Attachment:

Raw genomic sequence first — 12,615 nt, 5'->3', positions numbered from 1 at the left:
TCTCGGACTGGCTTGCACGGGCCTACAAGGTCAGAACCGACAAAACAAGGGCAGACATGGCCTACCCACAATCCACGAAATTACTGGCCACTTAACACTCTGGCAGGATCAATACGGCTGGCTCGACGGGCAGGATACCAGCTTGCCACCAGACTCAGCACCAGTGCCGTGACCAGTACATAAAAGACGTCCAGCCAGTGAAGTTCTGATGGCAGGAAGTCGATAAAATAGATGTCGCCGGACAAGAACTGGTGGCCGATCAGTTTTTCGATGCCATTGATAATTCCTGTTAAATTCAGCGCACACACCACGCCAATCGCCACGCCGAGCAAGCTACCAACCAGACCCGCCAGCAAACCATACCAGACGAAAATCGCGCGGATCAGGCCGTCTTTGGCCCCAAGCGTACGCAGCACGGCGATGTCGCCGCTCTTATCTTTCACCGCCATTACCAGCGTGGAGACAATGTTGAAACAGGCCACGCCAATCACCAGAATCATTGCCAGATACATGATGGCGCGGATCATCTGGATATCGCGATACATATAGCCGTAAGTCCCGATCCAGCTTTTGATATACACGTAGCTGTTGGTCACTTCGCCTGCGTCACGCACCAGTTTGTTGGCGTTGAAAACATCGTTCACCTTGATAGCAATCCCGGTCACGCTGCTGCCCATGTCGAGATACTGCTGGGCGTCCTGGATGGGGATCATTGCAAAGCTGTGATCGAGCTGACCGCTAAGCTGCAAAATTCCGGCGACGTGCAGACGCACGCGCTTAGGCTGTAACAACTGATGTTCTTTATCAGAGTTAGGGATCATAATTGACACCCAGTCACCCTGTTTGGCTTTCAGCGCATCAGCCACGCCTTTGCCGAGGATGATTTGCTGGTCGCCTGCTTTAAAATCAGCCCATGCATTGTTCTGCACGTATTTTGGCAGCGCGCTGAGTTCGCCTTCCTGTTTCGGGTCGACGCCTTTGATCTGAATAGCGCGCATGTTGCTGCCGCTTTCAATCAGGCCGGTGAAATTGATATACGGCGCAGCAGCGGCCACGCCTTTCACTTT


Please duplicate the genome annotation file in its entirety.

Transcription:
Raw genomic sequence first — 12,615 nt, 5'->3', positions numbered from 1 at the left:
TCTCGGACTGGCTTGCACGGGCCTACAAGGTCAGAACCGACAAAACAAGGGCAGACATGGCCTACCCACAATCCACGAAATTACTGGCCACTTAACACTCTGGCAGGATCAATACGGCTGGCTCGACGGGCAGGATACCAGCTTGCCACCAGACTCAGCACCAGTGCCGTGACCAGTACATAAAAGACGTCCAGCCAGTGAAGTTCTGATGGCAGGAAGTCGATAAAATAGATGTCGCCGGACAAGAACTGGTGGCCGATCAGTTTTTCGATGCCATTGATAATTCCTGTTAAATTCAGCGCACACACCACGCCAATCGCCACGCCGAGCAAGCTACCAACCAGACCCGCCAGCAAACCATACCAGACGAAAATCGCGCGGATCAGGCCGTCTTTGGCCCCAAGCGTACGCAGCACGGCGATGTCGCCGCTCTTATCTTTCACCGCCATTACCAGCGTGGAGACAATGTTGAAACAGGCCACGCCAATCACCAGAATCATTGCCAGATACATGATGGCGCGGATCATCTGGATATCGCGATACATATAGCCGTAAGTCCCGATCCAGCTTTTGATATACACGTAGCTGTTGGTCACTTCGCCTGCGTCACGCACCAGTTTGTTGGCGTTGAAAACATCGTTCACCTTGATAGCAATCCCGGTCACGCTGCTGCCCATGTCGAGATACTGCTGGGCGTCCTGGATGGGGATCATTGCAAAGCTGTGATCGAGCTGACCGCTAAGCTGCAAAATTCCGGCGACGTGCAGACGCACGCGCTTAGGCTGTAACAACTGATGTTCTTTATCAGAGTTAGGGATCATAATTGACACCCAGTCACCCTGTTTGGCTTTCAGCGCATCAGCCACGCCTTTGCCGAGGATGATTTGCTGGTCGCCTGCTTTAAAATCAGCCCATGCATTGTTCTGCACGTATTTTGGCAGCGCGCTGAGTTCGCCTTCCTGTTTCGGGTCGACGCCTTTGATCTGAATAGCGCGCATGTTGCTGCCGCTTTCAATCAGGCCGGTGAAATTGATATACGGCGCAGCAGCGGCCACGCCTTTCACTTT